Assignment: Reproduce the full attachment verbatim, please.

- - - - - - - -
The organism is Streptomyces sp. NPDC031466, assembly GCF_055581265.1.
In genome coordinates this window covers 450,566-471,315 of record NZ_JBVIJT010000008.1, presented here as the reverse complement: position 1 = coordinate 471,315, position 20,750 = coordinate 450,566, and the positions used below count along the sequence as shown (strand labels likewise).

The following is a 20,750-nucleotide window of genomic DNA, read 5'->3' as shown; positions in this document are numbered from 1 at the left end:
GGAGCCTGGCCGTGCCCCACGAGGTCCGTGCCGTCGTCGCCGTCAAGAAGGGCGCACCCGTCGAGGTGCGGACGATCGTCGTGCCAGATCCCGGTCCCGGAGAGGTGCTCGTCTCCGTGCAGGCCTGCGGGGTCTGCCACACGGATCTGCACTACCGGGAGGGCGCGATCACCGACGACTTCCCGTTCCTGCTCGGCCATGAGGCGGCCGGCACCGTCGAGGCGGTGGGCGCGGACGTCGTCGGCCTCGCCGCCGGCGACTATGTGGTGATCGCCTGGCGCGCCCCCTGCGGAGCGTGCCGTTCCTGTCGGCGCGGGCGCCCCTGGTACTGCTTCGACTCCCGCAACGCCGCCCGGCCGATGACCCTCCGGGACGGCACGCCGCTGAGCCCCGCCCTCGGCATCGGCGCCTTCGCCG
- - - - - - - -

The organism is Streptomyces sp. NPDC031466, assembly GCF_055581265.1.
In genome coordinates this window covers 450,566-471,315 of record NZ_JBVIJT010000008.1, presented here as the reverse complement: position 1 = coordinate 471,315, position 20,750 = coordinate 450,566, and the positions used below count along the sequence as shown (strand labels likewise).

The following is a 20,750-nucleotide window of genomic DNA, read 5'->3' as shown; positions in this document are numbered from 1 at the left end:
GGAGCCTGGCCGTGCCCCACGAGGTCCGTGCCGTCGTCGCCGTCAAGAAGGGCGCACCCGTCGAGGTGCGGACGATCGTCGTGCCAGATCCCGGTCCCGGAGAGGTGCTCGTCTCCGTGCAGGCCTGCGGGGTCTGCCACACGGATCTGCACTACCGGGAGGGCGCGATCACCGACGACTTCCCGTTCCTGCTCGGCCATGAGGCGGCCGGCACCGTCGAGGCGGTGGGCGCGGACGTCGTCGGCCTCGCCGCCGGCGACTATGTGGTGATCGCCTGGCGCGCCCCCTGCGGAGCGTGCCGTTCCTGTCGGCGCGGGCGCCCCTGGTACTGCTTCGACTCCCGCAACGCCGCCCGGCCGATGACCCTCCGGGACGGCACGCCGCTGAGCCCCGCCCTCGGCATCGGCGCCTTCGCCG